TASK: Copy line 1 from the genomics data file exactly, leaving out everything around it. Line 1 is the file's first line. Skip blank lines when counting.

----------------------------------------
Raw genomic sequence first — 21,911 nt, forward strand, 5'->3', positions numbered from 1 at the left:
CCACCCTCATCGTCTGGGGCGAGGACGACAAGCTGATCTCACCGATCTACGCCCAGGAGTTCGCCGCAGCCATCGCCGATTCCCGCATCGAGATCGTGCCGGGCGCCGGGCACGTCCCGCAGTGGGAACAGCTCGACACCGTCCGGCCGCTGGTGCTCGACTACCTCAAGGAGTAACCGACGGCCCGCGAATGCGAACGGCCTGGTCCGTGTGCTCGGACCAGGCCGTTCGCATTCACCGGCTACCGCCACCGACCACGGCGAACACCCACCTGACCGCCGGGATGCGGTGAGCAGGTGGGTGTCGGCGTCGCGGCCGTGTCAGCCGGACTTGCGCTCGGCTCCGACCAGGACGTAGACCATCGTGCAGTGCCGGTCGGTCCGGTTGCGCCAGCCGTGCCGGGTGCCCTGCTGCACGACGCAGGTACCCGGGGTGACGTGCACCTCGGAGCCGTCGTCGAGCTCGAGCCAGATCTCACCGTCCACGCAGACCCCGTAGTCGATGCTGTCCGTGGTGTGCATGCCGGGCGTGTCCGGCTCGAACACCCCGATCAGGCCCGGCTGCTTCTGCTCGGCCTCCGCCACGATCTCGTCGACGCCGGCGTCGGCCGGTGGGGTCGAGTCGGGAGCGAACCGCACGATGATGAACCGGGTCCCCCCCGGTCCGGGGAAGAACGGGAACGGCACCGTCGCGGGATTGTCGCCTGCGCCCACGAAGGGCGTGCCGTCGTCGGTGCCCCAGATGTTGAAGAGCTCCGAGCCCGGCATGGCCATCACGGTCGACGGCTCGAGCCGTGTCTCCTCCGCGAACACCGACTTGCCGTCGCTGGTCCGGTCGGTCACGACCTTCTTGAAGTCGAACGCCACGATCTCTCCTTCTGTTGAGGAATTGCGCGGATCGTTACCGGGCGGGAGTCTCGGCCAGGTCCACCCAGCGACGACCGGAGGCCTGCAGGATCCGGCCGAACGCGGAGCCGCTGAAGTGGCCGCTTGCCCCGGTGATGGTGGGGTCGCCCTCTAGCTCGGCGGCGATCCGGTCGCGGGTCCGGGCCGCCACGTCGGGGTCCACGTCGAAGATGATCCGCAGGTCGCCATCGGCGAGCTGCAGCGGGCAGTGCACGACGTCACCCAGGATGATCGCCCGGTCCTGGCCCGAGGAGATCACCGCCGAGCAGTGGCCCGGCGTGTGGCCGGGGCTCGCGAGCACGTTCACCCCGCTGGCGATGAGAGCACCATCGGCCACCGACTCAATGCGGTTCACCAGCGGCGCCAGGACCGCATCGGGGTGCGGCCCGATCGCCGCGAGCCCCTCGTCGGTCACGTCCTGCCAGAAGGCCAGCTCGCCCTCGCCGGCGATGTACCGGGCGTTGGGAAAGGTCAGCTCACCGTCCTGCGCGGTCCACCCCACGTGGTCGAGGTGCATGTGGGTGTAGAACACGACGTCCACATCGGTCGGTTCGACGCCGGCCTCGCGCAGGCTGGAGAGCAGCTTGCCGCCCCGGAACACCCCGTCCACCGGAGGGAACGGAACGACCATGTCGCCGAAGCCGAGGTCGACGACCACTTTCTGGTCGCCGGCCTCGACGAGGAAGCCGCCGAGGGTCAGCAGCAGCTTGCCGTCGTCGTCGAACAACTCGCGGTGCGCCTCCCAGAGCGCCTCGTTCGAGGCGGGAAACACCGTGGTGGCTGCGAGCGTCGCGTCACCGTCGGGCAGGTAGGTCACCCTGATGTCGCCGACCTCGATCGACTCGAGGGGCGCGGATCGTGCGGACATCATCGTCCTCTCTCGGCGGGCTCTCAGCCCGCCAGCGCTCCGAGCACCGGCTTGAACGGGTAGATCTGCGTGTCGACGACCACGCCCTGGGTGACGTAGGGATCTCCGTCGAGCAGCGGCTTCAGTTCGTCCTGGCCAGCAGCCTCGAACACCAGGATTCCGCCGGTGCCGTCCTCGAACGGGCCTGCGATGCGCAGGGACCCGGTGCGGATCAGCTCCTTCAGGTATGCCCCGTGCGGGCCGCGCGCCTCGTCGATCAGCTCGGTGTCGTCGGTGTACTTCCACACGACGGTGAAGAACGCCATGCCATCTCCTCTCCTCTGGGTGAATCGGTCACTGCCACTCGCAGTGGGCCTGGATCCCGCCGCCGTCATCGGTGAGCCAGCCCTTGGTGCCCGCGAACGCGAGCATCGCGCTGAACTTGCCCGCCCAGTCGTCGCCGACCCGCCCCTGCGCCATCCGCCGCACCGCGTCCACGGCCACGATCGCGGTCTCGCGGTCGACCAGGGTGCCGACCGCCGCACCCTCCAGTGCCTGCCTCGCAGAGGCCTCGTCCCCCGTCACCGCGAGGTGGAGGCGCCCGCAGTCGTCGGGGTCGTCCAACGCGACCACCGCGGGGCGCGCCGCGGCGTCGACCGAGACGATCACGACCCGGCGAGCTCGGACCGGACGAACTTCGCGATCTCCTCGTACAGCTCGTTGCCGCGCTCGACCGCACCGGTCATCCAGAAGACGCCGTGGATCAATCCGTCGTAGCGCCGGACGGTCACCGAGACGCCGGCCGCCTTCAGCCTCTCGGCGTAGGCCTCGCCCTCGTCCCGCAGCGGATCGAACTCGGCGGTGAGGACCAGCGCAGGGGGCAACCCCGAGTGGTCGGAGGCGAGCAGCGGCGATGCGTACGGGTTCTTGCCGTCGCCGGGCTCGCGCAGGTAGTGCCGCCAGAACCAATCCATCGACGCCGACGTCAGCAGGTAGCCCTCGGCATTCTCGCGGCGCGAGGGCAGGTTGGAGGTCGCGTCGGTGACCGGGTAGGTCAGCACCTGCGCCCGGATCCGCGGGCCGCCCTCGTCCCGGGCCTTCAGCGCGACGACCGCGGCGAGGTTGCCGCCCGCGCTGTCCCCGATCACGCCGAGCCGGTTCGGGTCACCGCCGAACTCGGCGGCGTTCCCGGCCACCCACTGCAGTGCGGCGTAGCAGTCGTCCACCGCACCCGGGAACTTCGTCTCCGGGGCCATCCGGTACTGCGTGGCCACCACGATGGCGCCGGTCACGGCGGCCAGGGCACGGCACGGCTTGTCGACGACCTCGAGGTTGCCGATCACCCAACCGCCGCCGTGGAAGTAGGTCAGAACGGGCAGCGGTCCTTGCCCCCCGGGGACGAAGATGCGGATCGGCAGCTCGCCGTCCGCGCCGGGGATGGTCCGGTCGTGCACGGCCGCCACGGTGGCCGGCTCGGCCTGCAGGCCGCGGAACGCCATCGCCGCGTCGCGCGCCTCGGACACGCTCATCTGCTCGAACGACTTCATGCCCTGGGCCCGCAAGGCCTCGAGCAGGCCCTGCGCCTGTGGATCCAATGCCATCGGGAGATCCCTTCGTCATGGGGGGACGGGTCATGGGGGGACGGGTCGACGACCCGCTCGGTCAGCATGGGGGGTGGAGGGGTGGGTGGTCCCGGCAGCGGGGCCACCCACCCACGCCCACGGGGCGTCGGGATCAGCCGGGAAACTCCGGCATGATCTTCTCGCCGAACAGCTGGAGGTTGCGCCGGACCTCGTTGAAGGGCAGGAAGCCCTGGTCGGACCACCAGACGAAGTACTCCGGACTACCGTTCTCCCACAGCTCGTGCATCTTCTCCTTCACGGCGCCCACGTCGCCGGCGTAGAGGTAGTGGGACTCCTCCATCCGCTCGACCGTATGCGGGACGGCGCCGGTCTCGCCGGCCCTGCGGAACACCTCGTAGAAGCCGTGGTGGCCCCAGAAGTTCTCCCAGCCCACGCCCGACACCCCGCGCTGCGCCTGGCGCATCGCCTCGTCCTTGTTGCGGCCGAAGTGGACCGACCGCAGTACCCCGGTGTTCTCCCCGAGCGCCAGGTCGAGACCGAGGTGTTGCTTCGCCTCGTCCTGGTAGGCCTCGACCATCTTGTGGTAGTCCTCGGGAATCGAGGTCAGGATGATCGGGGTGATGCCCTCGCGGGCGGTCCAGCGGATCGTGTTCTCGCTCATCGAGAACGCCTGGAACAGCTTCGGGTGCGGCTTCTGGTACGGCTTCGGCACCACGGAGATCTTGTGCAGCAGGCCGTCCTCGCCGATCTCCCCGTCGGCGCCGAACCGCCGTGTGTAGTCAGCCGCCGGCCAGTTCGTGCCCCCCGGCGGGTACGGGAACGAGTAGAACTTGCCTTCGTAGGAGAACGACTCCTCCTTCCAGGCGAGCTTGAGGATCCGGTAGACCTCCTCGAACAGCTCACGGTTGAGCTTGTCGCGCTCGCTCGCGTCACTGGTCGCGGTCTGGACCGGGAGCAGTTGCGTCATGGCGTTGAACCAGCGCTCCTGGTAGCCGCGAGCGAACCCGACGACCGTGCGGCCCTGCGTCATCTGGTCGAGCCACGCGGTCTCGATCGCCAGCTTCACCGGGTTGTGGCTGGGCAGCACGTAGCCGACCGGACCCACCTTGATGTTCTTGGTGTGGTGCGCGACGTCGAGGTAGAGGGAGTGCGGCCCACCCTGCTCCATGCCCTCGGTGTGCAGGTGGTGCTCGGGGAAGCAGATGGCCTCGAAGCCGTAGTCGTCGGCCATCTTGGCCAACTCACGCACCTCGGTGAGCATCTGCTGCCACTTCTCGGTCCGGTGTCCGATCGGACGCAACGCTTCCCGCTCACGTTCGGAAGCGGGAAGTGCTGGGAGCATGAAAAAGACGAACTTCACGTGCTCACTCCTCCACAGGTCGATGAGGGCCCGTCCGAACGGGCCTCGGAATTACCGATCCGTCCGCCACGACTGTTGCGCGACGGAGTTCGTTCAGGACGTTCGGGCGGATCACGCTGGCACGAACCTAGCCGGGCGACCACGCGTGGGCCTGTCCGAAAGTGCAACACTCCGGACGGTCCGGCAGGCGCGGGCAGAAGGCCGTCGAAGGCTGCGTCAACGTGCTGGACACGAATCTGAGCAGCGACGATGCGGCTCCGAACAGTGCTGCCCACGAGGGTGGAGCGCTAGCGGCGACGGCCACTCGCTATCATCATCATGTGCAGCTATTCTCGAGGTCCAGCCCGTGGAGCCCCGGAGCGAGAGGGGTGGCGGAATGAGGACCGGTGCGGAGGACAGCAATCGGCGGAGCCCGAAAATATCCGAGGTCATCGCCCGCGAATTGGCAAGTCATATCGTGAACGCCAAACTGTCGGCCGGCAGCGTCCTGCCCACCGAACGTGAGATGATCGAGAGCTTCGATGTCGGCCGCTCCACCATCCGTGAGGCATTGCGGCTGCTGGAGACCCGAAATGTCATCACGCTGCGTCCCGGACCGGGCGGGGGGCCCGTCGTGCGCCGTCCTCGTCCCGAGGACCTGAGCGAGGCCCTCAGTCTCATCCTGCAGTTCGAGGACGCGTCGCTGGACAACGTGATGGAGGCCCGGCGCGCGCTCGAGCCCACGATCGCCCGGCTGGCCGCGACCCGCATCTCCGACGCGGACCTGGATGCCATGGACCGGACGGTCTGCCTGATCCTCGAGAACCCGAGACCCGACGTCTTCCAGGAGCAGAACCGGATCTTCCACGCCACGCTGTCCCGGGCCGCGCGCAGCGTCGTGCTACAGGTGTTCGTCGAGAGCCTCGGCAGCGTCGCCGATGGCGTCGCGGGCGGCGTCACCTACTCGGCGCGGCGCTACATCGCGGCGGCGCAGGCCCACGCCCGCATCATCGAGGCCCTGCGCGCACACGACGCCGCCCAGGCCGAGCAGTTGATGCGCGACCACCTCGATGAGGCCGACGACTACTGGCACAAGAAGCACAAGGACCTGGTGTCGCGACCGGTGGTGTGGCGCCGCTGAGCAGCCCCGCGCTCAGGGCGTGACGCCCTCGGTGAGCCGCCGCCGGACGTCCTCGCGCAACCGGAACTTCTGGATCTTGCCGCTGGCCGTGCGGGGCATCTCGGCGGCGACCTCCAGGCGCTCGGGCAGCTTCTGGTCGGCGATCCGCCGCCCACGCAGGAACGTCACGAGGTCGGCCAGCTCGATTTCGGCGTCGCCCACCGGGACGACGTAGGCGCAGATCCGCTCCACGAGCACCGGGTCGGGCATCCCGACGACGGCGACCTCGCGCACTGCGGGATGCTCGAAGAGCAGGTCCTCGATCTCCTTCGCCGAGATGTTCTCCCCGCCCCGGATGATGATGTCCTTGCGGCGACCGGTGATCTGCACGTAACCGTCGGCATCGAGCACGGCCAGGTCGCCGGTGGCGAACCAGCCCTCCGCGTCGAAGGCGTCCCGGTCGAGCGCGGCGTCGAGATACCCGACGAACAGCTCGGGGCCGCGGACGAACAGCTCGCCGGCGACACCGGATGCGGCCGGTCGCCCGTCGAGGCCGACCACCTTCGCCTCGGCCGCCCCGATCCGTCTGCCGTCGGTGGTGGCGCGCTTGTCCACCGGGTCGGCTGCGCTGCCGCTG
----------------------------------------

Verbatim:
Raw genomic sequence first — 21,911 nt, forward strand, 5'->3', positions numbered from 1 at the left: